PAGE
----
The Endless Work: Mustering, Equipping and Drilling

If he did attend the Reverend Simmons’ sermon on September 26, 1861, Oliver Case didn’t have long to bask in the patriotic afterglow of the Simsbury pastor’s inspiring discourse because by mid-September of 1861, “the first fractional companies of the Eighth began to move to their camp…just outside of Hartford.” On the day following the National Day of Humiliation, Prayer and Fasting and the Simsbury sermon from Ichabod Simmons, the 8th Connecticut Volunteer Infantry was formal organized at Camp Buckingham in Hartford, Connecticut. It was another step toward fulfilling the directive of Governor Buckingham for four additional regiments and, ultimately, meeting the terms of President Lincoln’s call for 13,000 more Connecticut troops.(1)

Camp Buckingham, named for the state’s popular governor, was a training ground located at modern-day Barry Square on Campfield Avenue in Hartford. It was formerly known as Camp Putnam while it served as the training grounds for the 5th Connecticut Volunteer Infantry until being vacated shortly before the arrival of the 8th Connecticut in September. Once in camp, a transformational process started for Oliver and his comrades in the regiment:

After enlistment, what? This deed done, the responsibility of the citizen for himself ceased in a measure, and Uncle Sam took him in charge…before leaving the State these volunteers were mustered into service. This often occurred soon after their enlistment, before they had been provided with the garb of Union soldiers.(2) 


Modern-day Barry Square on Campfield Avenue, the Location of Camp Buckingham in Hartford

      The time spent in camp at Hartford allowed the officers and state officials to round out the ranks and raise funds for equipping the soldiers with weapons, tents and other individual items. The task of turning citizens into soldiers ready for combat duty and functioning as part of the regiment was no small feat for the officers. While the patriotic fervor brought in the recruits, the hard work began in the camps as the regiments gathered. The green recruits were taught to wear their new uniforms, march in formation and conduct the daily tasks associated with maintaining the camp of over 1,000 members of the regiment.

Then came the endless work of mustering, equipping and drilling recruits, before they could be sent into the field. Camps were established at Hartford, New Haven, Norwich and Meriden. Every city government and the selectmen of every town were enlisting men, and stimulating enlistment by generous bounties and promising to take care of families that were left behind, engagement that were well kept. Everything was to be provided.(3)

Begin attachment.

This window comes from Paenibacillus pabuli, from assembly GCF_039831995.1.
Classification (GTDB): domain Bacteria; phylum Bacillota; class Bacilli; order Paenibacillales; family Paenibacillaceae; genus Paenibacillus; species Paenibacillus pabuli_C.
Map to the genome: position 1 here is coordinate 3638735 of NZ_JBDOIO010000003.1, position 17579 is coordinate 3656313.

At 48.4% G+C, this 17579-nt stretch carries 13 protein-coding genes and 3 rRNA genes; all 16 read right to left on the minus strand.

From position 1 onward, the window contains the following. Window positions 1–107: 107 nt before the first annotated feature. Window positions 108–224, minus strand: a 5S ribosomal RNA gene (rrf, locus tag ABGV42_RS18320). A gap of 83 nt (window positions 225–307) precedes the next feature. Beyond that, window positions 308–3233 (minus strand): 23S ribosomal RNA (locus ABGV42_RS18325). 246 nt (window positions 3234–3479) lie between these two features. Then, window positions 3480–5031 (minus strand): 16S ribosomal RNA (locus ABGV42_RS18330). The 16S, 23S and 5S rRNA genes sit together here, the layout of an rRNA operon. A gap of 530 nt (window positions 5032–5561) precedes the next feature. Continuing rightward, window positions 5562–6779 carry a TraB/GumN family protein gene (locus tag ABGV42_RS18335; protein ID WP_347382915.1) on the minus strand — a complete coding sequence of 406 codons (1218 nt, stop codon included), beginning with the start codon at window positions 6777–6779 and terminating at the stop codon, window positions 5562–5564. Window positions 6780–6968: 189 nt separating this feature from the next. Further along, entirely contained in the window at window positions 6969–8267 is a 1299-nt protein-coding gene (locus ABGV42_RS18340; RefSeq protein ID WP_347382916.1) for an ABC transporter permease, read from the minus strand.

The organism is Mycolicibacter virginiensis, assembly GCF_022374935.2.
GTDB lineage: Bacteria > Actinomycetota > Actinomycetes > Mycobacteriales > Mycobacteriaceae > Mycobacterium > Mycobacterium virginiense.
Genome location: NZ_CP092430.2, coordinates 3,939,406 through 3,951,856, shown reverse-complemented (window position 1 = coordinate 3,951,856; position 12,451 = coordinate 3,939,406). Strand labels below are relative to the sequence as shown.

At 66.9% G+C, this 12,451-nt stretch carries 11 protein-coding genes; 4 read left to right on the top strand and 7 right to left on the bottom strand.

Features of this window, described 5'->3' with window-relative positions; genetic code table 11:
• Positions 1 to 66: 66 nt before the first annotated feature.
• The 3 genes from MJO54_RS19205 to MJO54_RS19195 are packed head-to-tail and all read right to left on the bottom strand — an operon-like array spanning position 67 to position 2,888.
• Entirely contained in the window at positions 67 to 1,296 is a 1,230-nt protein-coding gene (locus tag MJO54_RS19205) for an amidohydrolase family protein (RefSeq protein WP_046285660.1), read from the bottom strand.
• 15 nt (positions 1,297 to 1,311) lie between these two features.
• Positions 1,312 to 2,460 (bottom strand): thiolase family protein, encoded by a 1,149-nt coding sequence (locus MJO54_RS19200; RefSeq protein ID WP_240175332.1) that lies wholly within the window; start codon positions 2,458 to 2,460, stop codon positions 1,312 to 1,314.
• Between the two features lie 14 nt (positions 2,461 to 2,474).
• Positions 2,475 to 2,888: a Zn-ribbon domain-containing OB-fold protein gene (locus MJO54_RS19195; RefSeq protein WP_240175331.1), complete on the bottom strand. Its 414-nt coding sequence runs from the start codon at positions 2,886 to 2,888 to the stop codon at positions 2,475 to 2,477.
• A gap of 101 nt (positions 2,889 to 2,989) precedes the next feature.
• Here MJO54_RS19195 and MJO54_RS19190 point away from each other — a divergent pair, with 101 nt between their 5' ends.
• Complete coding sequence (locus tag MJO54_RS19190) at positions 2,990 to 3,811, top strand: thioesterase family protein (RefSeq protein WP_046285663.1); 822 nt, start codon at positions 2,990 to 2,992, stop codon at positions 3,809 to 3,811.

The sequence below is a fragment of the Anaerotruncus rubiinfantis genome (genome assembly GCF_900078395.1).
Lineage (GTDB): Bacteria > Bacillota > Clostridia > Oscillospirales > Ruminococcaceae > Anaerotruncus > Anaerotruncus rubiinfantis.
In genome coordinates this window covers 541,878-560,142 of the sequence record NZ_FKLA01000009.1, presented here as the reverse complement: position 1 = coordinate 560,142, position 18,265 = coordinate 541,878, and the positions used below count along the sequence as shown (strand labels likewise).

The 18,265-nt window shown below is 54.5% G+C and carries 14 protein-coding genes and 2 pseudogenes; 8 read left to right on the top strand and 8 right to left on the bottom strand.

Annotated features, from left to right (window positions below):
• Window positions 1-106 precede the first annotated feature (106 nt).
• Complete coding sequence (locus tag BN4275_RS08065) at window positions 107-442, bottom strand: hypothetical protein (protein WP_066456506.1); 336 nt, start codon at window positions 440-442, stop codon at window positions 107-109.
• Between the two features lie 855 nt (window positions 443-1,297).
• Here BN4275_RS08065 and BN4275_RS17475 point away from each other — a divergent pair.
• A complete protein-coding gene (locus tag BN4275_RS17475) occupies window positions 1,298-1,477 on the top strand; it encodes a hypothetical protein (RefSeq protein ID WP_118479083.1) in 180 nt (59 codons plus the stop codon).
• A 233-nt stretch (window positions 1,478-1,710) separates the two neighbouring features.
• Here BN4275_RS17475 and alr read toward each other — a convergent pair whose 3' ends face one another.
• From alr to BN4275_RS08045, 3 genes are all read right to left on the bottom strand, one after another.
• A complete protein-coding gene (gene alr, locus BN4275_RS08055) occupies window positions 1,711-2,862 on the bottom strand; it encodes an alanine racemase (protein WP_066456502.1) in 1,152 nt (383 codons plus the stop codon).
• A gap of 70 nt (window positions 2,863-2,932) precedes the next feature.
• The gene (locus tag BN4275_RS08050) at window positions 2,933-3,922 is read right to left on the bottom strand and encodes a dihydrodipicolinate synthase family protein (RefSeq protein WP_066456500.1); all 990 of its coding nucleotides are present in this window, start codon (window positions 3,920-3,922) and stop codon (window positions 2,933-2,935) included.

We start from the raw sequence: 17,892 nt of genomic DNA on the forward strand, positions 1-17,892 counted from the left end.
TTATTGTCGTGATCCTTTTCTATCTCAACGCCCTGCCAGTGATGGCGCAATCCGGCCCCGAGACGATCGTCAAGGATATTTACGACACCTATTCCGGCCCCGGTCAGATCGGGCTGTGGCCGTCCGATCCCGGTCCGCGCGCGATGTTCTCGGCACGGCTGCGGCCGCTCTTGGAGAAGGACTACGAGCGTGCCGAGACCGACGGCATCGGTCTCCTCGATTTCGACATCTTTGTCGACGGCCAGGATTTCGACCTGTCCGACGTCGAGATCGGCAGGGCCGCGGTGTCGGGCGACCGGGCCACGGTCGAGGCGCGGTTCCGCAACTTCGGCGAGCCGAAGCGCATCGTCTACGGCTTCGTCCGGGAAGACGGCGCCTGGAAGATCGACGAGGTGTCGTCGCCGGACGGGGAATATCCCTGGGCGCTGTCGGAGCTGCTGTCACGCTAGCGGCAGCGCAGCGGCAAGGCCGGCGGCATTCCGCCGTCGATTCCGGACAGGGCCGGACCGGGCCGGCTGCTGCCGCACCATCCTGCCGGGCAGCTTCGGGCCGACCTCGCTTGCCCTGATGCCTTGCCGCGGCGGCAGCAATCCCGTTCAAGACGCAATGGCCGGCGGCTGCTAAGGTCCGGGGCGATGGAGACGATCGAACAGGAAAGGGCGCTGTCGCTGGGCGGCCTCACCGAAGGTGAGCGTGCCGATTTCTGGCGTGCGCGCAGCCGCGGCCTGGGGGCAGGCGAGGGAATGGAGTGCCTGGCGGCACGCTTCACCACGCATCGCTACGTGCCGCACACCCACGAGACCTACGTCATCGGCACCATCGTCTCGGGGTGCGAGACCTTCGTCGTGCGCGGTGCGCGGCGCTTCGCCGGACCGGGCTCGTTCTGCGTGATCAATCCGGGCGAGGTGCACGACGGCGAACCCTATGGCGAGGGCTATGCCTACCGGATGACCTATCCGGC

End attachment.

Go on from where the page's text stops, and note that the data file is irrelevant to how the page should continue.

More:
As part of the process of mustering into their regiment, the recruits were required to swear an oath. This oath dated from the very birth of the United States Army on June 14, 1775 when the Continental Congress passed the act creating the Continental Army. Congress included the text of the oath in the act and required it for all citizens enlisting as soldiers with the officers taking a similar oath. The wording evolved somewhat between the American Revolution and the beginning of the Civil War and Congress would change it again in July of 1862. The oath that Oliver Case and the recruits of the 8th Connecticut swore to on September 27, 1861, likely read as follows:(4)

I, Oliver Cromwell Case, do solemnly swear that I will bear true allegiance to the United States of America, and that I will serve them honestly and faithfully against all their enemies and opposers whatsoever, and observe and obey the orders of the President of the United States, and the orders of the officers appointed over me according to the rules and articles for the government of the armies of the United States.

Mustering In_edited

Recruits are sworn into the United States Army as part of the mustering process[v]

Oliver Case was now a soldier in the Army of the United States of America and on his way to fighting President Abraham Lincoln’s war to preserve the Union.



1. Morris, W.A. Croffut and John M., (1869), The Military and Civil History of Connecticut: The War of 1861-1865, New York, Ledyard Bill.

2. Billings, John D., (1887), Hard Tack and Coffee or The Unwritten Story of Life in the Army, Boston, George M. Smith and Company.

3. Buckingham, Samuel Giles, 1812-1898. The Life of William A. Buckingham, the War Governor of Connecticut. Springfield, Mass.: The W.F. Adams Company, 1894.

4. “Oaths of Enlistment and Oaths of Office,” U.S. Army Center of Military History,, accessed 12 January 2020.

[v] (Billings, 1887)

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